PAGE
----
The Spectrum of Interoperability
In a world of polychromatic nuance, it’s interesting to see how often some individuals try to see things in black and white. This tendency also seems to apply to healthcare data interoperability, as if any given product, organization or service can be classified as either “interoperable” or not. To me it’s absolutely clear that interoperability is a spectrum, which can only be aspired to as a matter of degree.
Any given player may be viewed as more or less interoperable, but not wholly interoperable, because we live in such a heterogeneous world, with science and medicine continuously evolving. But no matter how you might personally think of interoperability, we can probably all agree that we still have a long, long way to go before we get there.
This is why we need events like Partners in Interoperability. To achieve real progress, we must engage major stakeholders to stop and listen for awhile, and roll up their sleeves to make small incremental steps to move along that spectrum from the cold blue reality of the recent past to a warm, FHIR-y future based on improved interoperability.
Partners in Interoperability October Meeting
The second Partners in Interoperability meeting was held at the Johns Hopkins Mt. Washington Conference Center in Baltimore on Oct. 18-19, an arcadian space conducive to deep thought. As before, the meeting included a set of opening talks each day followed by breakouts focusing on the particular challenges of using FHIR among three distinct business communities: Clinicians, Payers and Biopharma.
The meeting opened with a welcome from Dr. Christopher Chute, a long-time thought leader in the world of health data standards. Dr. Chute evoked the history of the Great Baltimore Fire of 1904, which even predates the last Chicago Cubs championship, and led to the establishment of national standards for fire hose fittings. The metaphor of a great fire being a pivotal event that burned down the old to create a new and improved place did not go unnoticed by the 60+ attendees at the event.
Next was a fast-paced set of five short insights on what FHIR means to the three represented communities, the health IT industry, and, above all, to the future of interoperability which we all aspire toward.
The morning concluded with three lively presentations on FHIR’s promise and reality:
- Micky Tripathi gave an update on the Argonaut Project, which is close to completing its implementation guides for using the FHIR API and is already thinking about what to tackle next
- Ricky Bloomfield, MD gave an exciting visual talk on how FHIR is enabling several mobile apps to enhance patient care and interaction at Duke University’s Health System
- Sean Khozin, MD, presented on how the FDA is reinventing itself to capitalize on real world evidence from EHRs as well as multiomics big data sources – portraying several opportunity areas where FHIR can help advance the FDA’s mission.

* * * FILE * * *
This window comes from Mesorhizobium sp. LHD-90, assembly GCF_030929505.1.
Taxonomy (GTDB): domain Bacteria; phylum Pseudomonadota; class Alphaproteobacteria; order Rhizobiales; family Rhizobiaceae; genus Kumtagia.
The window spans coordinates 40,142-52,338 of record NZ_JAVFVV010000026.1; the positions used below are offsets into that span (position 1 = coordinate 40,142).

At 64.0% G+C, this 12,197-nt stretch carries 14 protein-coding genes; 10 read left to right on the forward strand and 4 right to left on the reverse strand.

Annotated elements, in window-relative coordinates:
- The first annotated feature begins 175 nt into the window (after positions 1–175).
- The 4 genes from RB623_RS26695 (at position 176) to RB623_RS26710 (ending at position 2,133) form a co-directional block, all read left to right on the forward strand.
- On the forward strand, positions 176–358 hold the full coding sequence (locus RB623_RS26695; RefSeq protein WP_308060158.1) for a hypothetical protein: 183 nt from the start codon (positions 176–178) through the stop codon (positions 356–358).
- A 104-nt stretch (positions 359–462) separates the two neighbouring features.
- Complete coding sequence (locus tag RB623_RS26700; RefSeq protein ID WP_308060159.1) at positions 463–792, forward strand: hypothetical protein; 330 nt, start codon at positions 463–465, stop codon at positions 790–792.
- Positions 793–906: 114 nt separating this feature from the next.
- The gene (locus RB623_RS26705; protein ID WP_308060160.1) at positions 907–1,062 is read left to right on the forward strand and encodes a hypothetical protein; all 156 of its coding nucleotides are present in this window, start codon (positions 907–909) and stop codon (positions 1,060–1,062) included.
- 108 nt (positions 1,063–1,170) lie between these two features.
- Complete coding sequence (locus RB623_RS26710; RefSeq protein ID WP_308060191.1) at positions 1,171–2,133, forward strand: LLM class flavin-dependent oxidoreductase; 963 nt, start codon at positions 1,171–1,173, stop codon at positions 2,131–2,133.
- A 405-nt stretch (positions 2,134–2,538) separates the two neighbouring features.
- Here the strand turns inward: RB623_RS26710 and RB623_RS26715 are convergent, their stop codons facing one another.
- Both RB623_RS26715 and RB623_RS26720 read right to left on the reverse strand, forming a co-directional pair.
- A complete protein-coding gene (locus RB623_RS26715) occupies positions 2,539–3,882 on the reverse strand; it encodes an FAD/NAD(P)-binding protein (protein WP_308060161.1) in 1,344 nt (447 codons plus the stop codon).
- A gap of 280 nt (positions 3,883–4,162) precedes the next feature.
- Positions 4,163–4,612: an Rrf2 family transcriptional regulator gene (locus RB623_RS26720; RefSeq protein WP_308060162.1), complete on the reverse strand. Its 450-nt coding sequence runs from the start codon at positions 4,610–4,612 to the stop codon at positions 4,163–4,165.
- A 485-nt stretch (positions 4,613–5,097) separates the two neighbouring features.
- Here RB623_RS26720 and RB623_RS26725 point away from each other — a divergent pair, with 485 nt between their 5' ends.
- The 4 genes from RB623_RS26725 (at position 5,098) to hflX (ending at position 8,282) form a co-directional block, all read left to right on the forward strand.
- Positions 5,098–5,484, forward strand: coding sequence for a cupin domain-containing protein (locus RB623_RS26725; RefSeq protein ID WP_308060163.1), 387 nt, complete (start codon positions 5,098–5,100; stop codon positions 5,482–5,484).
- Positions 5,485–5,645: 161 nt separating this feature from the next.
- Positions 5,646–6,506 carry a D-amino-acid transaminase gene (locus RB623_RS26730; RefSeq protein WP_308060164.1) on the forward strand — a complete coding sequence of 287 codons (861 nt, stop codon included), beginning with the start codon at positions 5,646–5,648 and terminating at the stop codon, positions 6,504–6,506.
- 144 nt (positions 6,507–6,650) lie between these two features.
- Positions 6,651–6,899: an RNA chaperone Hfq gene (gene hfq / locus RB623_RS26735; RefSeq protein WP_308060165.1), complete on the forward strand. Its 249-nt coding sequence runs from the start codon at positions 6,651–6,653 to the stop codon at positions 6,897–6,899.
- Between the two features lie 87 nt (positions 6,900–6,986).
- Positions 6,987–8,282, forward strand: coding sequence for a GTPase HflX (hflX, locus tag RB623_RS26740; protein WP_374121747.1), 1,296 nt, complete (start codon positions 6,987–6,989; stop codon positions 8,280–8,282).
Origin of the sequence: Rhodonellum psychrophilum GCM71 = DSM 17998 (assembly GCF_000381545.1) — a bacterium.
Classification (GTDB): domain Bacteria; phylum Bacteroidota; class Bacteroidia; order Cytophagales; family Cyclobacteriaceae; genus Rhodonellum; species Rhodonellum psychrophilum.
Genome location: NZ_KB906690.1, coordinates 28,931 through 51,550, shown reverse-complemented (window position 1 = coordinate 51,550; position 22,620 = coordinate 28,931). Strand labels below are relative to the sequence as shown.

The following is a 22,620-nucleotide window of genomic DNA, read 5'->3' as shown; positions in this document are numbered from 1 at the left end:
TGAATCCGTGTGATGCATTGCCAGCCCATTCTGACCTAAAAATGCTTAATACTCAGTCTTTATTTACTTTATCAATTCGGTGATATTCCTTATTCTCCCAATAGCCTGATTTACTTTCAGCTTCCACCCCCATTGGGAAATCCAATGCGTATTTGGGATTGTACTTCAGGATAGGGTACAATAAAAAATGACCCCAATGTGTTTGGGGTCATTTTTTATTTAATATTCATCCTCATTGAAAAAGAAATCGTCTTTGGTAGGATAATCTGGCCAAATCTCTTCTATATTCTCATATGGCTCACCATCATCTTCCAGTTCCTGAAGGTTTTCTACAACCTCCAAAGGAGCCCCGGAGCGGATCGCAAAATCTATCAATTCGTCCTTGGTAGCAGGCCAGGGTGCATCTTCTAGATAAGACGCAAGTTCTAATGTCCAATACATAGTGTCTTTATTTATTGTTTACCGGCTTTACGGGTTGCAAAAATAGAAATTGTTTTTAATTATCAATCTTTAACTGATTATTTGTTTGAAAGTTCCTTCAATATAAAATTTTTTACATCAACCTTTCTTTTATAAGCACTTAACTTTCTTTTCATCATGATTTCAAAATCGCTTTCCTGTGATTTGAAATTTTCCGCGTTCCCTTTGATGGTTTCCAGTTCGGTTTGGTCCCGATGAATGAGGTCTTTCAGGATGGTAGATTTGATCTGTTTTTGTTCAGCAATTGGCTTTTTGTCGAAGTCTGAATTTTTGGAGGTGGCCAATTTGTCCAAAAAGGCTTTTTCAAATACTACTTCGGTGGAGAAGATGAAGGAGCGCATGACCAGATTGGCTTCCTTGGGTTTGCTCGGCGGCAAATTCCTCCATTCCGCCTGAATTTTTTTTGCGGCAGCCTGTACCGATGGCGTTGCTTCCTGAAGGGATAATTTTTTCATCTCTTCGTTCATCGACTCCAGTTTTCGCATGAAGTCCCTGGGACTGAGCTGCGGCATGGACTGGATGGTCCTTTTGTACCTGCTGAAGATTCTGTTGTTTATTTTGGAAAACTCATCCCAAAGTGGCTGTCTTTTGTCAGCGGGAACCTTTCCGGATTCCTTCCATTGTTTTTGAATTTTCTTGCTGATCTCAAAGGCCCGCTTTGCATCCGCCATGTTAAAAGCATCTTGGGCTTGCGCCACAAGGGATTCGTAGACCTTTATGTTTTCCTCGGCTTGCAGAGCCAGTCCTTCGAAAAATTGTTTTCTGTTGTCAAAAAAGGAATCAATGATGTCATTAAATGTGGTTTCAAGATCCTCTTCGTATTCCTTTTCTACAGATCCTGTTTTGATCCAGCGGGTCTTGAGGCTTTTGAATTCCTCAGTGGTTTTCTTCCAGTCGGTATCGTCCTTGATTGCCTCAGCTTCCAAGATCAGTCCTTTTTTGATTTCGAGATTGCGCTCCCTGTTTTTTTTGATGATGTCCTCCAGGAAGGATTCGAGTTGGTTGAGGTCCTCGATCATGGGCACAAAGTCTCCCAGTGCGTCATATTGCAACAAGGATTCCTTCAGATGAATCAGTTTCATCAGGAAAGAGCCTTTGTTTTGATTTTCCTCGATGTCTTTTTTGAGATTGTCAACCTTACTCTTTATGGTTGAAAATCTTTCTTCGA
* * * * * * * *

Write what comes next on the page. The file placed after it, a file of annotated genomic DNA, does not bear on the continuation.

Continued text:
The second morning included recaps from each of the breakouts, followed by one more set of plenary presentations:
- Avinash Shanbhag of ONC discussed the importance of FHIR to realize the goals of the next phase of Meaningful Use
- Titus Schleyer, PhD, of the Regenstrief Institute painted the vision that health information should flow like water, and demoed a FHIR app that allows patients to collect all their medication data from disparate health IT systems into one unified list
- The legendary Dr. Clem McDonald discussed and demonstrated an intriguing JSON-based forms generation toolset used by the National Library of Medicine that can be used, for example, with the Surgeon General’s Family Health History form.
Meanwhile, throughout the conference, breakouts continued an ongoing series of activities to capitalize on FHIR:
- For Clinicians, this involved further development of information models and terminology, with a special focus on clinical data elements relevant to patient registries, which could be fed via FHIR services
- For Payers, the focus was on how FHIR could improve quality measures and other aspects of value-based care, with a special focus on quality measures for diabetes
- For Biopharma, the meeting explored other use cases for reusing healthcare data to support pharma processes such as clinical research and drug safety, and make it easier to incorporate electronic source information from EHRs in clinical studies.
What's Next for Partners in Interoperability?
Goals for the next Partners meeting, planned for March 21-22 in Atlanta at Georgia Tech University, include a desire for collaboration on certain projects across the three tracks. For example, the Clinician track work on data elements for clinical registries seemed highly relevant to Biopharma and could be useful to payers to measure outcomes. And the Payer diabetes work could possibly be relevant to registries and Biopharma activities such as protocol development. Each track will also continue to meet separately to further their individual goals as in the previous meetings.
After two meetings, it’s clear that Partners in Interoperability has filled a gap in helping decision-makers better understand what it takes to enable such a rich, promising platform standard like FHIR to succeed at making a real difference in the world of global healthcare by moving the needle on the spectrum of interoperability. We hope that many more of you will join us in this crusade next March.